Okay so you have whipped your home office into shape. You’ve set up some great filing systems and you’ve established some good organizing habits. Now you are ready to freshen up your working space with a brand new paint color on the walls. Seems like it should be simple right? If only it were…I have many years of experience in this area and still find it challenging at times! Here are some tips to help you navigate through the tricky waters of paint color selection
1. Don’t even THINK of selecting a paint color in the Paint Store!
I have been in some pretty high end paint stores and still the lighting is substandard for choosing colors. Most often lighting in the typical paint or hardware store is cost effective flourescent tubes…great on the pocket book…terrible color rendering in which to select paint colors. So fight the temptation, rather select a BIG bunch that might work and bring them home to test in the actual space.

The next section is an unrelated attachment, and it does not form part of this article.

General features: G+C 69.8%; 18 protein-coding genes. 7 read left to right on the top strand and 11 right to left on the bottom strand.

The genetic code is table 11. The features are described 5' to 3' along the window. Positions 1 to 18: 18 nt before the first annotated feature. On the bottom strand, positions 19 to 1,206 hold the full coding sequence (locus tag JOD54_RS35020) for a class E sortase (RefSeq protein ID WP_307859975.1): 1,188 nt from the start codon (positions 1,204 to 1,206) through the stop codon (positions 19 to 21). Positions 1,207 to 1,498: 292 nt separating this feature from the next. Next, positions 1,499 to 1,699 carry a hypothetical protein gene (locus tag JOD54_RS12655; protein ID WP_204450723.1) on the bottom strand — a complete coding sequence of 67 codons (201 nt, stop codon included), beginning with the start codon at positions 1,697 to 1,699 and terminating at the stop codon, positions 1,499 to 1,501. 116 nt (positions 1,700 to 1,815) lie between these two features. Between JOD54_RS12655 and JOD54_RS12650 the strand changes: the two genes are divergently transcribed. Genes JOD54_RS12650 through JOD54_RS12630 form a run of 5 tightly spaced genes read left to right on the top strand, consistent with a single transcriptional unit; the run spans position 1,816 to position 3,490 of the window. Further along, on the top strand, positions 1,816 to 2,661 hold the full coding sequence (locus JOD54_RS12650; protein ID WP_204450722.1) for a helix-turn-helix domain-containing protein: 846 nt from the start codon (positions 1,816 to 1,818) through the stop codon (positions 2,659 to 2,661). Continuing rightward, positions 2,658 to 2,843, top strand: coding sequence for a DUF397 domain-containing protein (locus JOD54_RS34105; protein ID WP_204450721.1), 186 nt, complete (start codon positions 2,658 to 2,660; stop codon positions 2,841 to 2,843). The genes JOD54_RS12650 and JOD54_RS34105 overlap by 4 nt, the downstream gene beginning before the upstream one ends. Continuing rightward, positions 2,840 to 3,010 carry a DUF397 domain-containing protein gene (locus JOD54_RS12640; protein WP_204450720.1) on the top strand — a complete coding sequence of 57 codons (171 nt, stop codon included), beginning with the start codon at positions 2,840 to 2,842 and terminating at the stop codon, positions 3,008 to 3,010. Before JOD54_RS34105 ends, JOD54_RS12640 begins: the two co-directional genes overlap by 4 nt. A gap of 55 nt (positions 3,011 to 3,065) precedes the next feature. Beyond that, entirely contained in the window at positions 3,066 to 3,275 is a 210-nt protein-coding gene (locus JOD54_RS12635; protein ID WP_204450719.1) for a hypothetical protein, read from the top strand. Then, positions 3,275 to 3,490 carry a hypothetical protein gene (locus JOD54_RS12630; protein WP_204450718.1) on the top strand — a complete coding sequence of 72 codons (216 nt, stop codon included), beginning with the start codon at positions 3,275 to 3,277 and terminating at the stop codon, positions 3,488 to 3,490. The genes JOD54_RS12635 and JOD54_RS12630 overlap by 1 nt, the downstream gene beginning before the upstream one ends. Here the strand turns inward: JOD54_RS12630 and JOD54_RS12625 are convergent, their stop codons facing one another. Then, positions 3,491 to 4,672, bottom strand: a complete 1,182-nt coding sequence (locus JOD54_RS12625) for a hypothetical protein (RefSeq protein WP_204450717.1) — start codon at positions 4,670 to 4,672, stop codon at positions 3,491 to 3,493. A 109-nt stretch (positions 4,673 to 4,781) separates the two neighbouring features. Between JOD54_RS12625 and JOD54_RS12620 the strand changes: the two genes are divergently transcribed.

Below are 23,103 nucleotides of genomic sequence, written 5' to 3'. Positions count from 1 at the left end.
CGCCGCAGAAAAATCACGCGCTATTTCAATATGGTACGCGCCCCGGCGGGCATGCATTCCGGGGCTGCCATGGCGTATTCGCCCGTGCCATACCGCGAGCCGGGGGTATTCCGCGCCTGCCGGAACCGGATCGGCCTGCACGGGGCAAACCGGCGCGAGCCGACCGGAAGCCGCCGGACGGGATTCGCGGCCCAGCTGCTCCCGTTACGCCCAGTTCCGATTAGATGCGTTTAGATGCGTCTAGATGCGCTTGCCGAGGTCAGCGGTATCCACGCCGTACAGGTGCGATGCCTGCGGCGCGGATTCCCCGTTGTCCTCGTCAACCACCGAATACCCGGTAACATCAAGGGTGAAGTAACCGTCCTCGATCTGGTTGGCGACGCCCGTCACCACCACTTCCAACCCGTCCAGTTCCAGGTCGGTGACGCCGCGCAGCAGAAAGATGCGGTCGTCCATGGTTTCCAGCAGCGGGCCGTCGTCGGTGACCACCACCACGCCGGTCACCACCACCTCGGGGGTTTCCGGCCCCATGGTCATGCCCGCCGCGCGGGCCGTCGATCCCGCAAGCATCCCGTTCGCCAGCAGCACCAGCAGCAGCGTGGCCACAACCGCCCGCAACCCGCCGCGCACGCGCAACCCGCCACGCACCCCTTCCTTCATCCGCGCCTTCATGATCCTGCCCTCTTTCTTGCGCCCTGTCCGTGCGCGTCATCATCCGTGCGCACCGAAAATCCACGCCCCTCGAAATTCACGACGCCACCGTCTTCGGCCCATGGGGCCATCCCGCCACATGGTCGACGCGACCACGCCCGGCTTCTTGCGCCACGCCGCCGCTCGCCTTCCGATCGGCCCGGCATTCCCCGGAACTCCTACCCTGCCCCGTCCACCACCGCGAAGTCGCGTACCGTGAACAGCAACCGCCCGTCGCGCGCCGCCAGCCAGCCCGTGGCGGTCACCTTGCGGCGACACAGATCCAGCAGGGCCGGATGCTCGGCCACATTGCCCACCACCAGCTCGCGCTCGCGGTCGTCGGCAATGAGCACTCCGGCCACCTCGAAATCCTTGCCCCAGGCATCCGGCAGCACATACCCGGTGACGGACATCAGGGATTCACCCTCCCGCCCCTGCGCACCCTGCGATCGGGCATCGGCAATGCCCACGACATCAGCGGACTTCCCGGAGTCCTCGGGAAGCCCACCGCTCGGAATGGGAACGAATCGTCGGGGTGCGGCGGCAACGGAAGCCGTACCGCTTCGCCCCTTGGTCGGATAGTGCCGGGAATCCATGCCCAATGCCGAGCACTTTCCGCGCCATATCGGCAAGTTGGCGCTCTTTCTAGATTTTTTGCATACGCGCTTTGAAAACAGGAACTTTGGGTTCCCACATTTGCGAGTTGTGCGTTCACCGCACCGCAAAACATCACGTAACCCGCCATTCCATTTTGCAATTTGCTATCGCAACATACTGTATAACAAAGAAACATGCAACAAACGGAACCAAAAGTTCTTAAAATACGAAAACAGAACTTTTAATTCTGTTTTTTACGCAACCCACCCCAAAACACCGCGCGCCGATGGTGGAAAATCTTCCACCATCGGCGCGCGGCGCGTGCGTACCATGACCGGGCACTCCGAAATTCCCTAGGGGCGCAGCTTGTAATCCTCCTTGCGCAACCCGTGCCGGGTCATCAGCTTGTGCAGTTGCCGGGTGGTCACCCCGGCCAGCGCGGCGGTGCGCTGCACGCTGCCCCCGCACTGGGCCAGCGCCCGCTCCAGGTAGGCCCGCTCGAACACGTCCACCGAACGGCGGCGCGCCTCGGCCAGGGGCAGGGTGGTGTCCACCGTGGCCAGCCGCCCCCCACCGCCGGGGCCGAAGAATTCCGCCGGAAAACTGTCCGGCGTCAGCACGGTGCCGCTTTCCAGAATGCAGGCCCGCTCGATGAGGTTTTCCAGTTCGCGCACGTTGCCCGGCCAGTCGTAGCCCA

2. Check out the “relatives” of any light color selection!
Chances are the paper samples you’ve selected at the store has a whole “family” of related colors on the strip. They range from light to dark. Without getting into the science of paint formulas lets just say that all colors have a base color. This base color may not be apparent in the lighter colors however if you check out the darker colors on the same strip, it soon becomes obvious. For example, a pale gray color by itself may be just the color you are seeking however by checking out its darker shades you realize it has a strong purple base. In certain conditions, this base will become quite prominent even in the less obvious lighter shade
3. Get Testy!
In this day and age there simply is no excuse for not testing a questionable paint color in the space before commiting to the entire paint purchase. Most paint manufacturers offer small containers of paint at minimal costs. Ben Moore is now offering pint sized cans that cover 32 square feet of wall for just $6.99…just perfect to see if you like the end results. Remember to always paint samples next to adjacent trim or pertinent finishes such as stone, brick or wood. Test on several walls and view your test at different times of the day with different lighting to get a full spectrum of results.